The majority of people commenting on the thread appear to disagree strongly with the assertion that shoplifting from grocery stores right now is "crazy," as Charlebois put it.
"You think it's appropriate to raise food prices while people starve? Crazy," replied one Twitter user.
"I dunno, boss," wrote another. "I think suggesting that people should starve rather than take what they need from the billion dollar corporations ain't gonna get people on your side."
at no point did i agree to a system that expects money in exchange for food, a human right, so yeah shoplifting is fine and good— Crypt໐-Zఠఠl໐gᴉcal Dis⅍ter 🏴 (@EatYrselfFitter) January 11, 2023
Many appear to be of the mind right now that shoplifting is an appropriate response to what's been happening with grocery prices in Canada, and that consumers should avoid ratting on those who steal, as they may be in a desperate situation.
The correct response to seeing someone “stealing” food, especially baby food is to *not* see it. I worked in retail for years. Supermarkets waste more than is stolen. They call it shrink. You’re already subsidising loss at the till; don’t worry about it.— Jim Egan (@gungajim1) January 12, 2023
Others are going after Charlebois personally, decrying him as a shill for Galen Weston's Loblaw Companies Ltd. and surfacing how much money he makes per year (a lot.)
You make $221,562 annually. pic.twitter.com/72WIKFLPBl— Dylan (@LDTG117) January 11, 2023
"On the one hand, people who are starving. On the other hand, grocery chains making record profits," wrote one person in response to the professor's viral tweet.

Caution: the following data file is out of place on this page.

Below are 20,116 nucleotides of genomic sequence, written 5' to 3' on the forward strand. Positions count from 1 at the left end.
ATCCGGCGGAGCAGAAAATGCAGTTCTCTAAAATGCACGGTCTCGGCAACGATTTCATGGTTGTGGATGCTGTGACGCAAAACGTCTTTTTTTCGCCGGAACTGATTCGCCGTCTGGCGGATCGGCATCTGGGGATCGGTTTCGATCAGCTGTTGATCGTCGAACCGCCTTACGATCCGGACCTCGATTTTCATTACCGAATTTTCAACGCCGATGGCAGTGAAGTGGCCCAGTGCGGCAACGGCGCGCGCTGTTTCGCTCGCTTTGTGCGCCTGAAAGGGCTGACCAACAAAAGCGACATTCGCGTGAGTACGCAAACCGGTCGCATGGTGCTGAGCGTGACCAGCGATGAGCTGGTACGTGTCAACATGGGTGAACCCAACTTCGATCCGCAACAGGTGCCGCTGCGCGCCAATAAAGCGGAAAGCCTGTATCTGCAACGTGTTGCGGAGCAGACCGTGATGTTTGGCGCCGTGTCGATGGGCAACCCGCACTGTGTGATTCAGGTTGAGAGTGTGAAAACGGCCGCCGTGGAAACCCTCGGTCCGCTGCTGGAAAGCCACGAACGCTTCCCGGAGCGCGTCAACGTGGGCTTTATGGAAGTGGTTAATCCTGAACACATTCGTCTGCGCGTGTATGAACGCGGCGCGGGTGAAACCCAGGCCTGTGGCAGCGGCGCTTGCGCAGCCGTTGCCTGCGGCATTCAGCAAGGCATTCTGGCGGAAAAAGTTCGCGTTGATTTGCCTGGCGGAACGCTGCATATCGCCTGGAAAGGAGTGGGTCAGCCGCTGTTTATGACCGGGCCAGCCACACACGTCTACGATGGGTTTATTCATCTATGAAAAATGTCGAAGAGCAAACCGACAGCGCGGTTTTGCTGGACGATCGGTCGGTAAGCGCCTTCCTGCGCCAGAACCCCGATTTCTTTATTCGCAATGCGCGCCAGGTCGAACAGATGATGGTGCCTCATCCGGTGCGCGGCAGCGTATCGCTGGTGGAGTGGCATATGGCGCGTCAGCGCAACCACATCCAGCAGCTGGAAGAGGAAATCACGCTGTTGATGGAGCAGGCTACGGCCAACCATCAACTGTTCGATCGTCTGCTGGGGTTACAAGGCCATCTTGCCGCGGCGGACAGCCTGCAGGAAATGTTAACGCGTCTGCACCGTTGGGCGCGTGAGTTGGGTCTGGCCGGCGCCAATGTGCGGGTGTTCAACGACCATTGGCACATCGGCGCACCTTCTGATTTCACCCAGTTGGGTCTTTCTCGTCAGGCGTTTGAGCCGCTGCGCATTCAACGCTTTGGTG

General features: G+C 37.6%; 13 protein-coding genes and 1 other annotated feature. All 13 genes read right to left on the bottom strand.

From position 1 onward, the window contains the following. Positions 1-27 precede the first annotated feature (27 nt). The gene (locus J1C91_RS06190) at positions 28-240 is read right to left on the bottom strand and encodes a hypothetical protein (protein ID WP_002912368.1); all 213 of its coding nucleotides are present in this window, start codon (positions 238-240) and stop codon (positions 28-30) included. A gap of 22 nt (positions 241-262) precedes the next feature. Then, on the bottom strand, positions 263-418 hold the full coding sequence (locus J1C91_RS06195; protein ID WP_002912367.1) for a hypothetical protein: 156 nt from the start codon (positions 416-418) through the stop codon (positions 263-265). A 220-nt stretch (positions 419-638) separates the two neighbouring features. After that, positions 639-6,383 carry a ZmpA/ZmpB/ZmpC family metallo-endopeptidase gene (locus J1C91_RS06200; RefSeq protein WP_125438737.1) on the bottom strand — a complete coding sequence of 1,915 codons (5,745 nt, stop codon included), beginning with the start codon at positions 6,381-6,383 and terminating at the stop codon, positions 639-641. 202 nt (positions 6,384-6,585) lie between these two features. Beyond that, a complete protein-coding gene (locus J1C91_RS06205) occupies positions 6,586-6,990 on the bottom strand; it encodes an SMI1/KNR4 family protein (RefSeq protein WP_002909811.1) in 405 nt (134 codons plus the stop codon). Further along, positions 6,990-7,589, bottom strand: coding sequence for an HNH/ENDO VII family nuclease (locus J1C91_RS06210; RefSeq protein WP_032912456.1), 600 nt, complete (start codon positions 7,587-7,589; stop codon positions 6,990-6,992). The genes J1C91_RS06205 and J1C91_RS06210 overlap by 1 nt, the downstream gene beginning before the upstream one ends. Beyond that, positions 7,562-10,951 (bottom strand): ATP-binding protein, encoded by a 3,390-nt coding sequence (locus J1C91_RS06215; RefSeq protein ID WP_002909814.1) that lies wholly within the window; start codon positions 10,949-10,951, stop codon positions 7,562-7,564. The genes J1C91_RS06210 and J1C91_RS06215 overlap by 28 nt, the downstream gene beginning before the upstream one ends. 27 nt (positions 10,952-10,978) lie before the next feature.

"Takes a real dork *ss loser to take the side of the grocery chains."
Many debates are now raging within the thread about the merits of capitalism, human rights, corporate greed, excessive food waste and who, exactly, is the bad guy in all of this.
I tell you what. pic.twitter.com/anNOJaRNMJ— The Six of the New Year (@SixOnTheOther) January 11, 2023
"Laws are created to serve wealthy and/or powerful and in this case do nothing to protect most vulnerable," wrote a Toronto-based doctor in response to Charlebois.
"Charging a poor person who steals food for survival does nothing to address poverty and reinforces wealth of those who exploited pandemic to steal from all of us."
"Shoplift" is another word rich people invented to guilt trip exploited people from taking what has been stolen from them.— 🇨🇴Ọláṣùpọ̀ Ajia🇨🇴 (@idrismonsur) January 13, 2023
Those stores appropriate common resources, then throw food away to keep prices artificially high. https://t.co/yrFWllJgq2 pic.twitter.com/GZE1BGgivL
Many retweeting the thread are including the phrase "if you see someone shoplifting, no you didn't," to express how they feel about reporting these crimes under current circumstances.
Compassionate as many Canadians may be, it's important to note that shoplifting is a federal offence, punishable under the Criminal Code of Canada with fines of up to $2,000 and potential jail time.
The fact that more people than ever are willing to risk landing this charge to put food on their tables is, perhaps, something worth paying more attention to — and doing something about — than Galen Weston's potential profit losses.
Join the conversation Load comments